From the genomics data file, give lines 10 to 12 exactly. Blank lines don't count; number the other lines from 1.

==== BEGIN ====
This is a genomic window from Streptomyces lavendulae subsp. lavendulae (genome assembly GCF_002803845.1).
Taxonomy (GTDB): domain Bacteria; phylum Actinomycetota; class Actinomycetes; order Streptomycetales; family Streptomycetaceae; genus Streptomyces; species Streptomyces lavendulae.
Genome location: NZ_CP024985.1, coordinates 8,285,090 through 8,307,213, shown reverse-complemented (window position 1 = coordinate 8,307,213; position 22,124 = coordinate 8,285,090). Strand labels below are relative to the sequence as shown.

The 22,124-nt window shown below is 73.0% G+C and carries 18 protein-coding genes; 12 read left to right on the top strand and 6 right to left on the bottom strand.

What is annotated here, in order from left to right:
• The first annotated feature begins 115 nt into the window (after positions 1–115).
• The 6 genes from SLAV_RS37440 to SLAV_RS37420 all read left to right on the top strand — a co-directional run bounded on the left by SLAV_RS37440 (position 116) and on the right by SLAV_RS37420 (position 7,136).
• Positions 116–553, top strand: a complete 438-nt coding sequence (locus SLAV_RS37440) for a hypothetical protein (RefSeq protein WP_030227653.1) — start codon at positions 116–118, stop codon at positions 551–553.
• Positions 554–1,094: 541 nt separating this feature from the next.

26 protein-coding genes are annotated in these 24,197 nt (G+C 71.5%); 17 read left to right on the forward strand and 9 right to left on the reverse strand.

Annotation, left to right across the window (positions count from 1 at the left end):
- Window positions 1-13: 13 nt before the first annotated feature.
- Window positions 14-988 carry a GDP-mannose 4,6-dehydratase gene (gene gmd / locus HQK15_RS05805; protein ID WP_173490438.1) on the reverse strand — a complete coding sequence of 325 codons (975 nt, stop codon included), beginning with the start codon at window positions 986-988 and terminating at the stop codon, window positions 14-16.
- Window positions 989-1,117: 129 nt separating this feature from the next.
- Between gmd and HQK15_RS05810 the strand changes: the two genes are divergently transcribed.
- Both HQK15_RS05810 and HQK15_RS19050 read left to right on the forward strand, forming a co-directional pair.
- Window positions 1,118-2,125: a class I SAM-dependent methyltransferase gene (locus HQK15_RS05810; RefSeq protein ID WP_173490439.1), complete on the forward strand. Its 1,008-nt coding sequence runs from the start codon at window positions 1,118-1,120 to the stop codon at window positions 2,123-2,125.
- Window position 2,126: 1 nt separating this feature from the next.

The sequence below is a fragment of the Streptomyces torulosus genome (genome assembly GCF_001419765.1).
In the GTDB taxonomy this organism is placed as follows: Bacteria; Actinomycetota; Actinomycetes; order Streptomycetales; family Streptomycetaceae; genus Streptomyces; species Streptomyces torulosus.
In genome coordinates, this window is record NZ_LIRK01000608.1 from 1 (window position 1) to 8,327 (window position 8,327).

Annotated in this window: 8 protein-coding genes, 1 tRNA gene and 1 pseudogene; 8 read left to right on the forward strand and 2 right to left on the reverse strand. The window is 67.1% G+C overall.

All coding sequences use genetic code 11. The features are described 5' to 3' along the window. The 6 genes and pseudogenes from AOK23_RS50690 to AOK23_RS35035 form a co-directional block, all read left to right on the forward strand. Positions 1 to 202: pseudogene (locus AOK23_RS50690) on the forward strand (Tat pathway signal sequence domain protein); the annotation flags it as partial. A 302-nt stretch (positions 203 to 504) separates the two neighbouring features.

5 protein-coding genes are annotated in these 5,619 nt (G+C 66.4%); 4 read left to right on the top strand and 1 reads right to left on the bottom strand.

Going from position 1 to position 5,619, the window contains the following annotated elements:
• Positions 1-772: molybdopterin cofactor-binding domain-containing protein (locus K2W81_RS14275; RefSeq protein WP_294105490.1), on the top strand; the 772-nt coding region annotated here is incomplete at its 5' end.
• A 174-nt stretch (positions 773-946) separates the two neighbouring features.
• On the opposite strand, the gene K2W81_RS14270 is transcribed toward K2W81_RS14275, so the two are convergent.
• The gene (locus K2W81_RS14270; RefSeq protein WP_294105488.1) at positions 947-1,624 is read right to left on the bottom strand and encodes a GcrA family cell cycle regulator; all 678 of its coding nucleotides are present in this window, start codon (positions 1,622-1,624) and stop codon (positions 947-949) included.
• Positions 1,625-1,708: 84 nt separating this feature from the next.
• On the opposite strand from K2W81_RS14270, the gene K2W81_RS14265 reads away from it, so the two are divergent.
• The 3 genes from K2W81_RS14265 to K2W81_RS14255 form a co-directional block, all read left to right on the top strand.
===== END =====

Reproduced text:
26 protein-coding genes are annotated in these 24,197 nt (G+C 71.5%); 17 read left to right on the forward strand and 9 right to left on the reverse strand.

Annotation, left to right across the window (positions count from 1 at the left end):
- Window positions 1-13: 13 nt before the first annotated feature.